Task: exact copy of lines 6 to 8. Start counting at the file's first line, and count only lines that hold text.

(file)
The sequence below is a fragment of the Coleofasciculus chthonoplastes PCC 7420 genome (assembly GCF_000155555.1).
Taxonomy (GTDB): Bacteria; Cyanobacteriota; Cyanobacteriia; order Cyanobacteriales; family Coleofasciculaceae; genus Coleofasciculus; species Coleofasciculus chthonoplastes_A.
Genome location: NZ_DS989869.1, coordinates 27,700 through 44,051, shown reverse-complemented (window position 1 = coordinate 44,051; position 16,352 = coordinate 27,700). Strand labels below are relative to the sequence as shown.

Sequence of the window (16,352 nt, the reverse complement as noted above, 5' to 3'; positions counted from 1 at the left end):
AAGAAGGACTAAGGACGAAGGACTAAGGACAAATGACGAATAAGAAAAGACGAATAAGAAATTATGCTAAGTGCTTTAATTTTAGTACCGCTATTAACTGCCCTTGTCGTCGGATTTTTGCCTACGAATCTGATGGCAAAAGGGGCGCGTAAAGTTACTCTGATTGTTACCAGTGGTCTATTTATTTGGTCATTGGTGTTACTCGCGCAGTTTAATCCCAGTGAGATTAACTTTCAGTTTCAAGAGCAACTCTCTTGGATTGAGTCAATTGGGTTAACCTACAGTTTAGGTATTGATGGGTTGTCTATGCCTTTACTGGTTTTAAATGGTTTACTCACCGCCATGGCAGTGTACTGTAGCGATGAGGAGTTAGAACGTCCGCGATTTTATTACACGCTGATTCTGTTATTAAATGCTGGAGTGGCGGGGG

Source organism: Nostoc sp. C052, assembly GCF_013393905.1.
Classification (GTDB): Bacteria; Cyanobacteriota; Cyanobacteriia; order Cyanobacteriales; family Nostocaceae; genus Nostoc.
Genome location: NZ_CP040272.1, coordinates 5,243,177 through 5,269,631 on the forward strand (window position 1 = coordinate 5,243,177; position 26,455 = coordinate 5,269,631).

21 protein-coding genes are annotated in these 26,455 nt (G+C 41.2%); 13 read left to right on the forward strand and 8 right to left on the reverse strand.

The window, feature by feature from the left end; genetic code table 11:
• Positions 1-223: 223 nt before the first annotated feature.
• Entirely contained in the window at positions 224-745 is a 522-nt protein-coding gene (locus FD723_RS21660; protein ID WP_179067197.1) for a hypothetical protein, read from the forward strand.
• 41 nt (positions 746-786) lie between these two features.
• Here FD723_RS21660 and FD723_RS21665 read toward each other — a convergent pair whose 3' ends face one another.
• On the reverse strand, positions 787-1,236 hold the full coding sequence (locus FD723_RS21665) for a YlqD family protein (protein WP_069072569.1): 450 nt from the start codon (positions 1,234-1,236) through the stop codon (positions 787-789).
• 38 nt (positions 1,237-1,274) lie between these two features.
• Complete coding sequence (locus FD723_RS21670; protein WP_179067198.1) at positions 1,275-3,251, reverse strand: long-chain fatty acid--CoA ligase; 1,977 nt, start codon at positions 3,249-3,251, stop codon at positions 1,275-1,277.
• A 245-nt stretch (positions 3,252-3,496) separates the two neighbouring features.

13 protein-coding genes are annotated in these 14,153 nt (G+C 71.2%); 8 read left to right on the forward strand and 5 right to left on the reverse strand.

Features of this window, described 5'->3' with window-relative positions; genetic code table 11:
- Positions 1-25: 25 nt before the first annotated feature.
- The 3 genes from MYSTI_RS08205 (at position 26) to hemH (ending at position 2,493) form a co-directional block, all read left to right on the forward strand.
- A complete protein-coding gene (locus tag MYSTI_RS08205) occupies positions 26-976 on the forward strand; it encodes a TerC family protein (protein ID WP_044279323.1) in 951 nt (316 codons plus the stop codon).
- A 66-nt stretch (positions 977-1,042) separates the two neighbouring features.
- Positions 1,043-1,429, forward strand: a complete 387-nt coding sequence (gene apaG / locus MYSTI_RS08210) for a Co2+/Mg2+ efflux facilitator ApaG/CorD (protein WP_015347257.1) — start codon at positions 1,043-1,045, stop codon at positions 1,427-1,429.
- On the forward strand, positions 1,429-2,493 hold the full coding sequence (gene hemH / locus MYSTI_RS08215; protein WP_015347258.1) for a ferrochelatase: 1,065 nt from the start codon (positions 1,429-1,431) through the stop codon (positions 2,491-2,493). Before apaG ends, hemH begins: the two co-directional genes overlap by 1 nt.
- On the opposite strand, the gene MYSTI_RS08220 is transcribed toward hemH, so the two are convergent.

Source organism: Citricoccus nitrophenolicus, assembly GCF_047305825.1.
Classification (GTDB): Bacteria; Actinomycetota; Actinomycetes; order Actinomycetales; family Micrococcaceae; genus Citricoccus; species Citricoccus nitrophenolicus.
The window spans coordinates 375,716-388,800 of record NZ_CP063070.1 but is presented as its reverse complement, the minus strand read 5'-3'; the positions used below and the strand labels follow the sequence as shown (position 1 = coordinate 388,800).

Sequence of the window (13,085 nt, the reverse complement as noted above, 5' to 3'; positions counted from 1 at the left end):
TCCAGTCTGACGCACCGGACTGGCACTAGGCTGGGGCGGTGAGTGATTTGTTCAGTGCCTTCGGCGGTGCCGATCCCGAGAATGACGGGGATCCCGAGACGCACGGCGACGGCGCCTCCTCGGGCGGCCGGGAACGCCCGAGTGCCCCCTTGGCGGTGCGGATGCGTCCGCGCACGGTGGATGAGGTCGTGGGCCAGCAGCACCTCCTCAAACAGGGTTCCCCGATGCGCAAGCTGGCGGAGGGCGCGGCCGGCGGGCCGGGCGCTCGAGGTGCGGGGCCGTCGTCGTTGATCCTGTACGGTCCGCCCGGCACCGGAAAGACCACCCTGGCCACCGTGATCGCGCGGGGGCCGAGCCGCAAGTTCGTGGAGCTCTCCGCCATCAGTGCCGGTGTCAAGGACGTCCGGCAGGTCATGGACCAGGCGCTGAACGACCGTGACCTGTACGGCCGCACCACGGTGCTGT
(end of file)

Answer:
Source organism: Nostoc sp. C052, assembly GCF_013393905.1.
Classification (GTDB): Bacteria; Cyanobacteriota; Cyanobacteriia; order Cyanobacteriales; family Nostocaceae; genus Nostoc.
Genome location: NZ_CP040272.1, coordinates 5,243,177 through 5,269,631 on the forward strand (window position 1 = coordinate 5,243,177; position 26,455 = coordinate 5,269,631).